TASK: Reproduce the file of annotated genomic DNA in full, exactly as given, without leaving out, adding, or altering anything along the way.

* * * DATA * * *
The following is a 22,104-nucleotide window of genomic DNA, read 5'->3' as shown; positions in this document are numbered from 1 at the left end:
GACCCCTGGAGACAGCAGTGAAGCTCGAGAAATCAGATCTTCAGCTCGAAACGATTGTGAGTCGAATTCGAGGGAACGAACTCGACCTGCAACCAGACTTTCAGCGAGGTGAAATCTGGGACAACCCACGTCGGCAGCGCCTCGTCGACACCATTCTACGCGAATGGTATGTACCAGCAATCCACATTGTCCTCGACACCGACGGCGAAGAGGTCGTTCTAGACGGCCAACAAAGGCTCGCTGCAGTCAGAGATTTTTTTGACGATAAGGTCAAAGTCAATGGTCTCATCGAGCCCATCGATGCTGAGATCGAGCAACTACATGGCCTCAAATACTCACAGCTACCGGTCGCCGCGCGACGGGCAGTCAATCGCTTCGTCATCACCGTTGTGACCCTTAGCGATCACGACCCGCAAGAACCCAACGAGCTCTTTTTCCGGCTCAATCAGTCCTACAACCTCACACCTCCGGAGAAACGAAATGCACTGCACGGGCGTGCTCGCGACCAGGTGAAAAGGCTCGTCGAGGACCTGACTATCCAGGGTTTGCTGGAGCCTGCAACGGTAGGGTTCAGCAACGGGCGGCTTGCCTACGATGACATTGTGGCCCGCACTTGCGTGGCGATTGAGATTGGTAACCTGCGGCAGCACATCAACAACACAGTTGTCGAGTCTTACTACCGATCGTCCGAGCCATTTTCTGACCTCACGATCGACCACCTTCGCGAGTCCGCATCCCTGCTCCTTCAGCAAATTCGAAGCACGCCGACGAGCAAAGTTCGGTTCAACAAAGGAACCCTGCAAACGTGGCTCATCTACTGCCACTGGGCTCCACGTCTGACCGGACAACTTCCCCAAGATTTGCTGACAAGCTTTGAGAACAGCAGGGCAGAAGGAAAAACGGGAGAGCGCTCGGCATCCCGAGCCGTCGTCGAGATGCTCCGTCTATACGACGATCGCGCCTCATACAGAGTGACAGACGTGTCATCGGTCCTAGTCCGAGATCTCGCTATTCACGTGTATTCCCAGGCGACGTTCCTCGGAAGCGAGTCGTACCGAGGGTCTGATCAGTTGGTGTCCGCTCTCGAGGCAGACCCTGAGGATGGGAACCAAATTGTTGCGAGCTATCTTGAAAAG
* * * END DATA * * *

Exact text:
The following is a 22,104-nucleotide window of genomic DNA, read 5'->3' as shown; positions in this document are numbered from 1 at the left end:
GACCCCTGGAGACAGCAGTGAAGCTCGAGAAATCAGATCTTCAGCTCGAAACGATTGTGAGTCGAATTCGAGGGAACGAACTCGACCTGCAACCAGACTTTCAGCGAGGTGAAATCTGGGACAACCCACGTCGGCAGCGCCTCGTCGACACCATTCTACGCGAATGGTATGTACCAGCAATCCACATTGTCCTCGACACCGACGGCGAAGAGGTCGTTCTAGACGGCCAACAAAGGCTCGCTGCAGTCAGAGATTTTTTTGACGATAAGGTCAAAGTCAATGGTCTCATCGAGCCCATCGATGCTGAGATCGAGCAACTACATGGCCTCAAATACTCACAGCTACCGGTCGCCGCGCGACGGGCAGTCAATCGCTTCGTCATCACCGTTGTGACCCTTAGCGATCACGACCCGCAAGAACCCAACGAGCTCTTTTTCCGGCTCAATCAGTCCTACAACCTCACACCTCCGGAGAAACGAAATGCACTGCACGGGCGTGCTCGCGACCAGGTGAAAAGGCTCGTCGAGGACCTGACTATCCAGGGTTTGCTGGAGCCTGCAACGGTAGGGTTCAGCAACGGGCGGCTTGCCTACGATGACATTGTGGCCCGCACTTGCGTGGCGATTGAGATTGGTAACCTGCGGCAGCACATCAACAACACAGTTGTCGAGTCTTACTACCGATCGTCCGAGCCATTTTCTGACCTCACGATCGACCACCTTCGCGAGTCCGCATCCCTGCTCCTTCAGCAAATTCGAAGCACGCCGACGAGCAAAGTTCGGTTCAACAAAGGAACCCTGCAAACGTGGCTCATCTACTGCCACTGGGCTCCACGTCTGACCGGACAACTTCCCCAAGATTTGCTGACAAGCTTTGAGAACAGCAGGGCAGAAGGAAAAACGGGAGAGCGCTCGGCATCCCGAGCCGTCGTCGAGATGCTCCGTCTATACGACGATCGCGCCTCATACAGAGTGACAGACGTGTCATCGGTCCTAGTCCGAGATCTCGCTATTCACGTGTATTCCCAGGCGACGTTCCTCGGAAGCGAGTCGTACCGAGGGTCTGATCAGTTGGTGTCCGCTCTCGAGGCAGACCCTGAGGATGGGAACCAAATTGTTGCGAGCTATCTTGAAAAG